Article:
"The review will consider data collected so far in the Solidarity Trial and, in particular robust randomized available data, to adequately evaluate the potential benefits and harms from this drug," Tedros said. "The Executive Group has implemented a temporary pause of the hydroxychloroquine arm within the Solidarity Trial while the data is reviewed by the Data Safety Monitoring Board." 

Tedros added that the other arms of the trial are continuing.

"This concern relates to the use of hydroxychloroquine and chloroquine in Covid-19," Tedros said. "I wish to reiterate that these drugs are accepted as generally safe for use in patients with autoimmune diseases or malaria."

12:00 p.m. ET, May 25, 2020

Japan will expand travel ban after lifting national emergency

From CNN’s Yoko Wakatsuki in Tokyo and Philip Wang

A public screen shows Japanese Prime Minister Shinzo Abe speaking at a press conference in Tokyo, on May 25. Abe lifted a coronavirus state of emergency in Tokyo.
A public screen shows Japanese Prime Minister Shinzo Abe speaking at a press conference in Tokyo, on May 25. Abe lifted a coronavirus state of emergency in Tokyo. Eugene Hoshiko/AP

Japan is set to expand its travel ban list to 111 countries effective Wednesday, now including the United States, India, and South Africa, the government ministries said.

The ban list, which will add 11 more countries this week, forbids foreign nationals who stayed in those countries from entering Japan, to protect against the spread of coronavirus. 

Japanese citizens are still allowed to enter the country, although they will need to go through medical tests and self-quarantine for 14 days.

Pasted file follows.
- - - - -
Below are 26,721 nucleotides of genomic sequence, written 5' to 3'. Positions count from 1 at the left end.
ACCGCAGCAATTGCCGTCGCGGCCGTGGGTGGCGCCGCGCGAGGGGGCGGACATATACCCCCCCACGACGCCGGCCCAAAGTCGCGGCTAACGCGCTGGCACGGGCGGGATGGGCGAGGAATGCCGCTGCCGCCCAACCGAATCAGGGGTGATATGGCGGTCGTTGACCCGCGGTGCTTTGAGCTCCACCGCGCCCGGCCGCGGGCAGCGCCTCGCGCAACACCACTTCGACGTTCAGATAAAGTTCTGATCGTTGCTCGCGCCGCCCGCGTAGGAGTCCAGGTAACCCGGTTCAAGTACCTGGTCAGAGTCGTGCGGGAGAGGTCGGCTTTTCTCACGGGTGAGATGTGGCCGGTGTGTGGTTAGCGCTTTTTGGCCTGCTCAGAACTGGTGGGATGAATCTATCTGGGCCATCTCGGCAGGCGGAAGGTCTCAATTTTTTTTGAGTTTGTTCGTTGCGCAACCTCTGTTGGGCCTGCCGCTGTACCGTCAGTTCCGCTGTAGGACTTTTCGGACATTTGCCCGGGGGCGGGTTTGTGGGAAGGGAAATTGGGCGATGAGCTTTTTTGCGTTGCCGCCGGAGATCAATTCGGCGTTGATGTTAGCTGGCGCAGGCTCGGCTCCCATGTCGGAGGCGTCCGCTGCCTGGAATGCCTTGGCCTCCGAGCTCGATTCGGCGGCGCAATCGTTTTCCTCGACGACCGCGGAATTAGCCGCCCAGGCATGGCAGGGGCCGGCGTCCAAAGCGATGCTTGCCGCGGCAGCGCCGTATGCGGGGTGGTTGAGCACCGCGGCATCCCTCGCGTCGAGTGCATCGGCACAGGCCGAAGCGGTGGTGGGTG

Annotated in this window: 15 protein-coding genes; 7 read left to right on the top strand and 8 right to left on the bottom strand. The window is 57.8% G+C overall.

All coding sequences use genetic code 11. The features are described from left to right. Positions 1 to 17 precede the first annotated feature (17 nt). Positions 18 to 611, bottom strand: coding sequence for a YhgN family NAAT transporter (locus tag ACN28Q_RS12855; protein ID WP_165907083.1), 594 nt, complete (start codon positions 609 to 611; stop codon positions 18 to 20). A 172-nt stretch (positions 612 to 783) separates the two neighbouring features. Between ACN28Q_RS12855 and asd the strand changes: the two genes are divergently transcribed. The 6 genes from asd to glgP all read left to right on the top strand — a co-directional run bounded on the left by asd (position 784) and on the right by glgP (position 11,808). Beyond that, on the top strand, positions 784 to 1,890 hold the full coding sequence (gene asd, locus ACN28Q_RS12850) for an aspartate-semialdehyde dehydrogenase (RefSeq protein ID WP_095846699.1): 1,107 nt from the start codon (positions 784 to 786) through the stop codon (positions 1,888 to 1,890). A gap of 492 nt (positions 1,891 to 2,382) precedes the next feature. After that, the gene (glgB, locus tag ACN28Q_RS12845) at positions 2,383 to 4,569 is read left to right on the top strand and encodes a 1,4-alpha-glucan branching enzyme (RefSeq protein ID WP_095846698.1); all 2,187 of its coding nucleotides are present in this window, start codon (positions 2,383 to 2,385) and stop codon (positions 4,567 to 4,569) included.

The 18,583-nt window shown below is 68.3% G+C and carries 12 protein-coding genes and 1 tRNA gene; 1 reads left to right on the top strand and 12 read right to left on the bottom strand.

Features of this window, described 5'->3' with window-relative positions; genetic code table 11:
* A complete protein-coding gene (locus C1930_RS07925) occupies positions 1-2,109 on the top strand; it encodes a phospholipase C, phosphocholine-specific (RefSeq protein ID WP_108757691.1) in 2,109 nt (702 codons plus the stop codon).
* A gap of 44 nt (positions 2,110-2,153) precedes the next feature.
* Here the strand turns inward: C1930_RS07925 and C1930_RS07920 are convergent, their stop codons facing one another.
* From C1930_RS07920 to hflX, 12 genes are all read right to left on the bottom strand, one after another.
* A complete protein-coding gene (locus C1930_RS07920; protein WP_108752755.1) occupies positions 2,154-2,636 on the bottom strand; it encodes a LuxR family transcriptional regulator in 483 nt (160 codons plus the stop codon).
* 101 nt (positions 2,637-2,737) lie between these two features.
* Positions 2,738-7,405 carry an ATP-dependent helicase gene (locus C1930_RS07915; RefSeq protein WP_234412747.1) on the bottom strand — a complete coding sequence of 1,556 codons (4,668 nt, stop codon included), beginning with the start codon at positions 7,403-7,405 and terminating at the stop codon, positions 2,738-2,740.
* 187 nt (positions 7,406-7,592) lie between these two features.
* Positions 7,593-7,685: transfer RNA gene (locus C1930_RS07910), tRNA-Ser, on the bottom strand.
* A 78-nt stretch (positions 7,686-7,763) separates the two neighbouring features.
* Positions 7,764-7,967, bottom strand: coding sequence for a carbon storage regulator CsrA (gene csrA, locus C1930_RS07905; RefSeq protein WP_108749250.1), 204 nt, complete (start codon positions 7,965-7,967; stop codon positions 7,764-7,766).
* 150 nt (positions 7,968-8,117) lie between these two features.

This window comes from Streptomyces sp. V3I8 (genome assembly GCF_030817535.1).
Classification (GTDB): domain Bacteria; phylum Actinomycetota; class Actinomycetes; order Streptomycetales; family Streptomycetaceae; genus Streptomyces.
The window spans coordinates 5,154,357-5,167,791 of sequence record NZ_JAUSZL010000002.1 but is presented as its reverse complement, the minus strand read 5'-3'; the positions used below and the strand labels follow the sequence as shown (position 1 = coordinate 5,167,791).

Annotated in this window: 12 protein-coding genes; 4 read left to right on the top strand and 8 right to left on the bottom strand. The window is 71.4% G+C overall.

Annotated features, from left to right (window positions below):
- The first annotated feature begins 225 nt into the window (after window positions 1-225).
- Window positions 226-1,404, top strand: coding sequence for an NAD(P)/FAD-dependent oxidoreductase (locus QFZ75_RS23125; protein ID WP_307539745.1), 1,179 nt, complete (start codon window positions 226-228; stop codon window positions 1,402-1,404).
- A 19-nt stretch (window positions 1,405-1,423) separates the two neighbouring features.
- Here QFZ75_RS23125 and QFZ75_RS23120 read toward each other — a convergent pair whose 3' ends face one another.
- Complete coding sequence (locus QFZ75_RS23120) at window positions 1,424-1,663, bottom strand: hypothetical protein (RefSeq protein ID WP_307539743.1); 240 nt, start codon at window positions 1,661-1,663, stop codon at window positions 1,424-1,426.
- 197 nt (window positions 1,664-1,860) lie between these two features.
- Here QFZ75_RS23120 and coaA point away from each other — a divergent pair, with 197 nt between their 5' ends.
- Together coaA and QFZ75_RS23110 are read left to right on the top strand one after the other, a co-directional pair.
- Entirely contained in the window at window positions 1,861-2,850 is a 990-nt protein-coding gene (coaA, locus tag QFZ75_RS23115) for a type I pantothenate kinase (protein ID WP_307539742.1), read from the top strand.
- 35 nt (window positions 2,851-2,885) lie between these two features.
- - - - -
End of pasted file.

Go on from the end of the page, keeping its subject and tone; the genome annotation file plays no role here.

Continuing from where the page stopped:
The travel ban expansion comes after Prime Minister Shinzo Abe lifted the country’s nationwide state of emergency earlier today. It lasted almost a month. 

12:00 p.m. ET, May 25, 2020

New York will provide death benefits for frontline workers, governor says

From CNN's Sheena Jones

The state of New York and local governments will provide death benefits to frontline workers, New York Gov. Andrew Cuomo announced Monday at the state’s daily Covid-19 news conference.

“Today we are announcing that the state and local governments will provide death benefits for public heroes who died from Covid-19 during this emergency,” Cuomo said.

The governor said public employees who work in the state, whether in a city or county, can qualify and the local or state pension fund will pay for those death benefits.

"Frontline workers we have a full list, but they're the people we've been discussing. It's the frontline public health care workers, police workers, EMS workers, fire department workers. The people who showed up. Look, they showed up because I asked them to show up, they showed up because I required them to show up," Cuomo said.

At the start of the presser, the governor took a brief moment of silence to honor those who have fallen and to give thanks to them on Memorial Day.

The governor then went on to thank all frontline workers for the work they are doing today to fight the pandemic.

We needed the frontline workers to show up so others could stay home and be safe and healthy, Cuomo said.

11:49 a.m. ET, May 25, 2020

New York governor says daily death toll is down to 96

New York Gov. Andrew Cuomo said at least 96 people died from coronavirus across the state yesterday — down from 109 on Saturday.

"It's still painfully high but only in the relative absurdity of our situation, is that relatively good news," Cuomo said.

He noted that the overall hospitalization rate, the number of intubations and day-to-day hospitalizations are all down.

"We are making progress here in New York," he said.

WATCH GOV. CUOMO:

11:40 a.m. ET, May 25, 2020

More than 97,000 people have died from coronavirus in the US

A funeral home in the epicenter of the COVID-19 pandemic deals with an excess of recent deaths because of the virus by storing bodies in the chapel before shipping to crematoriums and cemeteries in Queens, New York, on May 11.
A funeral home in the epicenter of the COVID-19 pandemic deals with an excess of recent deaths because of the virus by storing bodies in the chapel before shipping to crematoriums and cemeteries in Queens, New York, on May 11. Andrew Lichtenstein/Corbis/Getty Images

There have been 1,646,495 cases of coronavirus reported in the US, and at least 97,794 people have died, according to Johns Hopkins University's tally of cases. 

The totals includes cases from all 50 states, the District of Columbia and other US territories, as well as repatriated cases.